Social welfare policy, documentary photography, visual evidence
This is a study of documentary photography in American social welfare history. The study examines the emergence of photography as a tool of social policy, and in particular, key practitioners who shaped the perception of American social welfare. Within the social welfare literature, this topic is largely unexamined yet invaluable to an understanding of American social welfare. Photography performed a highly instrumental role by providing visual evidence as an innovative way of seeing and analyzing social problems. This image-based approach to social welfare analysis influenced how society viewed itself and the social environment. The goal of this study is to understand this influence by exploring the emergence of documentary photography and the practice of documentary photography as a tool of social welfare policy.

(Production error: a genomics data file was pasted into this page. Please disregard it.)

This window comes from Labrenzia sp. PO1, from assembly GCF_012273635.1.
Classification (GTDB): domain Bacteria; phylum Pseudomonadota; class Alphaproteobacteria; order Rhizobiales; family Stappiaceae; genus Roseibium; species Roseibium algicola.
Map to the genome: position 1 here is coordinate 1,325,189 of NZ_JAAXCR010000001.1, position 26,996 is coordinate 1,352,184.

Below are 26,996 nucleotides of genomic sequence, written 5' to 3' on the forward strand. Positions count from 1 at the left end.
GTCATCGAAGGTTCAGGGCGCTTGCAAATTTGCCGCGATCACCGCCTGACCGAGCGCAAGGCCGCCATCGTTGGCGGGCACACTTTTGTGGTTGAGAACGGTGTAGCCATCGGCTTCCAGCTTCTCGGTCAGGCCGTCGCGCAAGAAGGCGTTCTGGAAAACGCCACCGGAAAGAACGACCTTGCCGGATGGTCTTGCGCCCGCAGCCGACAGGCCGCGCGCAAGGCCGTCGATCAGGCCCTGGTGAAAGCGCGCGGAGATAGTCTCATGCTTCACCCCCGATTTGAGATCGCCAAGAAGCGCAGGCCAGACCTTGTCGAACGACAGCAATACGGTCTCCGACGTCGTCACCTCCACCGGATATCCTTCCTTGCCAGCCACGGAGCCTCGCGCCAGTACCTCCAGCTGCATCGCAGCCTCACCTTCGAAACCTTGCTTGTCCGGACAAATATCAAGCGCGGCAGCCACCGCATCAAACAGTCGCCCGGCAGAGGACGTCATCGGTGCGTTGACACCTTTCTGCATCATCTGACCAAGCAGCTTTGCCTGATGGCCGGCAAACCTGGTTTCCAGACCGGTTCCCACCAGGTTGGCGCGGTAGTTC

"Documentary Photography in American Social Welfare History: 1897-1943,"
The Journal of Sociology & Social Welfare: Vol. 35:
2, Article 6.
Available at: https://scholarworks.wmich.edu/jssw/vol35/iss2/6
You may need to log in to your campus proxy before being granted access to the full-text above.